Independence Day special: 5 tastemakers on how they found freedom in fashion Advertisement

Independence Day special: 5 tastemakers on how they found freedom in fashion

Free yourself to be yourself

By Shweta Gandhi  August 14th, 2018

Fashion, for many, is the freedom to express — express your thoughts, your sexuality, your belief systems. This Independence Day, we spoke to five influencers on how fashion has empowered them and set them free — from transgender model Anjali Lama on how fashion shaped her career to designer Anita Dongre who became self-reliant by building a fashion empire, these stories will inspire you, pull at your heartstrings and make you believe that fashion is, indeed, a powerful tool for change.

5 influencers on how fashion changed their lives:

Anjali Lama, transgender model

"When I came to Mumbai from my village in Nepal, I came to study and to work. Modelling wasn't my goal, and fashion was a faraway dream. At that time, it was enough to have food on the table and a roof over my head. I was always tall and slender, and my friends encouraged me to try out modelling. In 2007, I competed in a transgender walk but didn't win. Then in 2009, I had the chance to be on the cover of a national magazine along with my transgender friend. That fuelled my passion for modelling, but being a transgender model wasn't that easy. I wouldn't get work in my own country, whereas girls younger than me would. I even tried my luck at Nepal Fashion Week but didn't succeed. Lakmé Fashion Week was my next goal, and after two failed attempt, I finally scored a chance to walk for designer Monisha Jaising's Summer Resort '17 show. 

"Being a transgender, expressing yourself is difficult. I have worked hard to redeem myself, and for the LGBTQ community. I realised that I am giving them hope by following my passion for modelling. Fashion is a powerful medium — those who understand it pay you respect when you earn a name for yourself."

What freedom means to me: "Freedom, for me, is when every gender, every culture and every community gets their basic rights. Everyone has a right to live and a right to get equal opportunities. No one should be discriminated against."

This Independence Day, I promise to: "Keep striving to achieve my dreams. I will do my best for my community and help change society’s perceptions. Results take time; I'm not going to give up anytime soon." 

Picture courtesy: @anjalilama_official

Anita Dongre, fashion designer

"Back in the '90s, fashion designing wasn’t considered a real profession, and with a traditional Sindhi family like mine, this might have been the only reason I was even “given permission” to set up my first workshop. This was essentially two sewing machines on my bedroom balcony where my sister, Meena, and I designed for friends and local boutiques. Seeing my unrelenting passion and determination to make this work, my father eventually gave in and supported me in setting up a small factory.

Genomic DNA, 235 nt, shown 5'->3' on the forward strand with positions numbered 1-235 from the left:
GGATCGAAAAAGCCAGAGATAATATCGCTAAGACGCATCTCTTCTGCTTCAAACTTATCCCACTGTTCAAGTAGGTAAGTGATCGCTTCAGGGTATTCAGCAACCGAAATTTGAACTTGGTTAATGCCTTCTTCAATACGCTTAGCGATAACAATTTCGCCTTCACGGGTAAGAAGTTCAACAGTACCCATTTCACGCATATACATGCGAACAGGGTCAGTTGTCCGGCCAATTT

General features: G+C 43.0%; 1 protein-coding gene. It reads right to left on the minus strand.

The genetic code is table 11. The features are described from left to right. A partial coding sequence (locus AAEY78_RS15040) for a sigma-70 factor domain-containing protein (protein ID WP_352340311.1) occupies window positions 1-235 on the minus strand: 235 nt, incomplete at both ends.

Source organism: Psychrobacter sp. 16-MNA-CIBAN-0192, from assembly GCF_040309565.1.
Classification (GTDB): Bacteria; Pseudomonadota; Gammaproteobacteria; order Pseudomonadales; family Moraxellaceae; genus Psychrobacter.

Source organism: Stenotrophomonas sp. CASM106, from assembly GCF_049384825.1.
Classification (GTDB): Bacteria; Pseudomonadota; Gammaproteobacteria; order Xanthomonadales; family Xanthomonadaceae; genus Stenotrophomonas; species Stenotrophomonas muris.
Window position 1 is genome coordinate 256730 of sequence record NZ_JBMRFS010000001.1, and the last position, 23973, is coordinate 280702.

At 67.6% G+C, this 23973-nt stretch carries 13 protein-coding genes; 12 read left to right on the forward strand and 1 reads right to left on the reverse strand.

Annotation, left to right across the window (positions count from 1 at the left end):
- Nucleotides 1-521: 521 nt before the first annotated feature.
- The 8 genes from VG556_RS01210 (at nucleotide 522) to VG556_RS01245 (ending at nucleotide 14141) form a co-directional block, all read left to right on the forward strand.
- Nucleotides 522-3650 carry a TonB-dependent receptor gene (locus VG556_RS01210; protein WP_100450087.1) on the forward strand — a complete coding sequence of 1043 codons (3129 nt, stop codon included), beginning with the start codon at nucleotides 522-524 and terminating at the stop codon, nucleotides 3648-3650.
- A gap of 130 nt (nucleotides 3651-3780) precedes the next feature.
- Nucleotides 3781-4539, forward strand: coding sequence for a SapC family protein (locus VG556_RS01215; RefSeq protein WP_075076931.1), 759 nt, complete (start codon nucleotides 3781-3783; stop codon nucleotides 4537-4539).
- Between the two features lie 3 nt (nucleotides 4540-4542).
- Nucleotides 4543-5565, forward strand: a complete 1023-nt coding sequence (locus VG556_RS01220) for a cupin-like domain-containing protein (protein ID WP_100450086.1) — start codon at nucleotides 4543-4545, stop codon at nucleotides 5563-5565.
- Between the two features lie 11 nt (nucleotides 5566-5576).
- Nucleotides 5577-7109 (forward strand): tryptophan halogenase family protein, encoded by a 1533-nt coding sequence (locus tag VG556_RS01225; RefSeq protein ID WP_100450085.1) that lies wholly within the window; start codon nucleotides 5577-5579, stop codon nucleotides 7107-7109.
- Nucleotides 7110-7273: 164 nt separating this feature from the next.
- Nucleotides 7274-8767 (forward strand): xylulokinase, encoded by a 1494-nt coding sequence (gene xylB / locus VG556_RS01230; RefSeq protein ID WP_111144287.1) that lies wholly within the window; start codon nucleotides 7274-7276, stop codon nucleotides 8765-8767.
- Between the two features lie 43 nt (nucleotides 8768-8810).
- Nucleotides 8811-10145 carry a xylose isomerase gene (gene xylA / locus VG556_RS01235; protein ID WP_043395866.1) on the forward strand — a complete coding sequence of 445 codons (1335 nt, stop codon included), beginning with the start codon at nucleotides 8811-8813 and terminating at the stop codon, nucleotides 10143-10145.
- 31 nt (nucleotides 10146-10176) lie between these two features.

"I strongly believe that when you empower women, you empower a family and build a stronger community and this will lead us to a more progressive, inclusive nation. In addition to becoming economically independent, they also get respected by their immediate family members and communities. Having been in fashion space for a while, I feel privileged to rediscover and revive these beautiful Indian heritage crafts through my designs and work.

"Fashion has empowered me — for me, it's also an emotion. My true satisfaction comes when I see someone feeling good about themselves when they wear my labels. This is what I started out to do, something I believe in even today and keeps me motivated immensely." 

What freedom means to me: "To be economically independent, empower your family and be part of key decision-making processes."

This Independence Day, I promise to: "Continue trying to work towards empowering women and building stronger communities."

Picture courtesy: Anita Dongre

Parmesh Shahani, author and head at Godrej India Culture Lab

"Right from a very young age, I’ve used fashion very creatively as a form of expression, as a form of articulation, as a form of my own identity to address many issues in a world where people expect you to conform to various ideals. I used fashion to: empower my sexuality; blossom through my clothes and my expression of it; establish my aesthetic.